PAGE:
One has to wonder how far Hardy’s stock has fallen with his poor season, but with Escobar taking over, getting something is better than nothing. If Escobar can keep hitting like he has and continues his perfect glove in the field, there’s no reason to believe the Brewers will have to worry about who is starting at shortstop for at least the next five years.
After another embarassing loss to the San Diego Padres, this time in the form of a 13-6 loss in Miller Park, general manager Doug Melvin made a couple of drastic moves in hopes of turning things around.
Pitching coach Bill Castro was fired and replaced with AAA Nashville pitching coach Chris Bosio while the struggling J.J. Hardy was optioned to AAA Nashville and replaced by stud shortstop Alcides Escobar.
For Castro, it was the end of an 18-year run with the Brewers that saw him as the bullpen coach for the first 17 seasons with the club. Unfortunately for Castro, he bit the bullet for a pitching staff that ranks second to last in the National League in ERA, OPS, WHIP, and the number of quality starts.
Things were not made easy for Castro as the Brewers went into the season with an average staff at best and have recently been riddled with injuries to Dave Bush and Jeff Suppan. When players like Carlos Villanueva, Mike Burns, and Seth McClung are making starts for your team, it never makes it easy on the pitching staff.
Melvin is hoping that the move can be a wake up call to the pitching staff that their play has been horrendous this year and that is has hardly gone unnoticed.
Castro’s replacement, Bosio, will have his hands full but also has some experience with the position at the big league level. In 2003, he was the pitching coach of Lou Piniella’s Tampa Bay Rays squad. In 2001, he served as the pitching coach for Triple-A Tacoma (Seattle) and in 2008 was the pitching coach with Double-A Chattanooga (Cincinnati).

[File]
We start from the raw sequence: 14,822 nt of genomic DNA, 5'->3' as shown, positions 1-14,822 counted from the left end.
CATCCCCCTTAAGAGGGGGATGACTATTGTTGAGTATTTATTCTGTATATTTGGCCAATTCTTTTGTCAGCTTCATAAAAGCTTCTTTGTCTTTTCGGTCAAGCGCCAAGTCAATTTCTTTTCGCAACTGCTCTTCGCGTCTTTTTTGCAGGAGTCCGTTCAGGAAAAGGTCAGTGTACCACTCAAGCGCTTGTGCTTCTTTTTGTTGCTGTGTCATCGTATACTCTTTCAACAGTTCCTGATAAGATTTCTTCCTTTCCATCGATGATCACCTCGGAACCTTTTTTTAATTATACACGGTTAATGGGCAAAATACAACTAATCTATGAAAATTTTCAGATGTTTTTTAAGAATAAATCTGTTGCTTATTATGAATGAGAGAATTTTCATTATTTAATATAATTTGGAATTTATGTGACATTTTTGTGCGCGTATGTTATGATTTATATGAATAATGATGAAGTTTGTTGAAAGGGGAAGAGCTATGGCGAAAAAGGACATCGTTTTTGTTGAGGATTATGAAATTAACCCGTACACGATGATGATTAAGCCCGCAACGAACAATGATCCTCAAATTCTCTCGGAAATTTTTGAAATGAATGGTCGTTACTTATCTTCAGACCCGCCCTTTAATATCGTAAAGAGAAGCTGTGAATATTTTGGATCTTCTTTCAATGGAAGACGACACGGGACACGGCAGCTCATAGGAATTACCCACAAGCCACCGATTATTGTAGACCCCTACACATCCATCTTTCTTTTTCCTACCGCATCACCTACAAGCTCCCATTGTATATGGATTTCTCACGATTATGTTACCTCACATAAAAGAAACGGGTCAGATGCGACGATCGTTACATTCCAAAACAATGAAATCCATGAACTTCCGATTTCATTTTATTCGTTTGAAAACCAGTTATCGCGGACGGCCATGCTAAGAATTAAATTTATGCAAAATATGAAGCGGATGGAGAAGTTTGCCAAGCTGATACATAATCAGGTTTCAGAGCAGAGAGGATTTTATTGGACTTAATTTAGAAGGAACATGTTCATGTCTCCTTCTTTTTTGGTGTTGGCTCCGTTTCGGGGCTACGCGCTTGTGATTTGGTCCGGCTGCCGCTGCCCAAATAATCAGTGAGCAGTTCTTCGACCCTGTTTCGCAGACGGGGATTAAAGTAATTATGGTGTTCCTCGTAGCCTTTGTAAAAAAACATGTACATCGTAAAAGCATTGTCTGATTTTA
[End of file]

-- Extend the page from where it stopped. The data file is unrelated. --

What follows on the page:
It remains to be seen whether he is the long term solution as the pitching coach, but the other move that the Brewers made could very well be long-term.
For as long as he has been on the scene, Alcides Escobar has produced and flashed an outstanding glove. This season in Nashville, he was hitting .298 with with four home runs and 34 RBI’s in 109 games for the Sounds. He also has 42 stolen bases, six triples, and is getting on base at a .353 clip.
Alcides Escobar will finally get his chance to show the Brewers what he can do at shortstop.
As good as his offensive numbers have been this season, Escobar is known more for his glove at shortstop. A potential Gold Glove candidate in the future, Escobar may have just unseated J.J. Hardy for good.
Hardy, who will turn 29 in a week, struggled mightily all season with a .229 batting average and just 11 home runs. He was enjoying his best season in the field, but it wasn’t enough to overlook the struggles at the plate. He was still able to be optioned to AAA, and with the third base situation still a mystery for next year, Hardy’s days at Miller Park might not be over.
The last of the Brewers’ three moves today involved sending Bill Hall down to AAA Nashville and calling up 27-year-old outfielder Jason Bourgeios.
Hall has struggled mightily ever since being awarded a huge salary extension following his 2006 campaign, hitting just .201 in 214 at-bats this season. He homered in last night’s game but it was apparent the Brewers just did not have a spot for him. Having moved from center field to third base and then back to stints in right field, it was time to move on.
Bourgeios has done very well in Nashville this season, posting a .316 batting average with two homers, 41 RBI’s, and a .354 OBP. Known more for his speed, Bourgeios should see some spot starts in right field over the course of the season.
The moves for the Brewers will completely shake the clubhouse and hopefully be a wake up call to the whole team. Hardy was a fan favorite to many and well liked in the clubhouse, while Castro had the longest tenure with the Brewers of anyone in the organization.
More than anything, these moves are a step towards 2010 when the Brewers feel they can start over and try to compete once again. Going back to my article from yesterday, Bourgeios has the potential to start in center field in 2010 if he makes a good showing the rest of the season.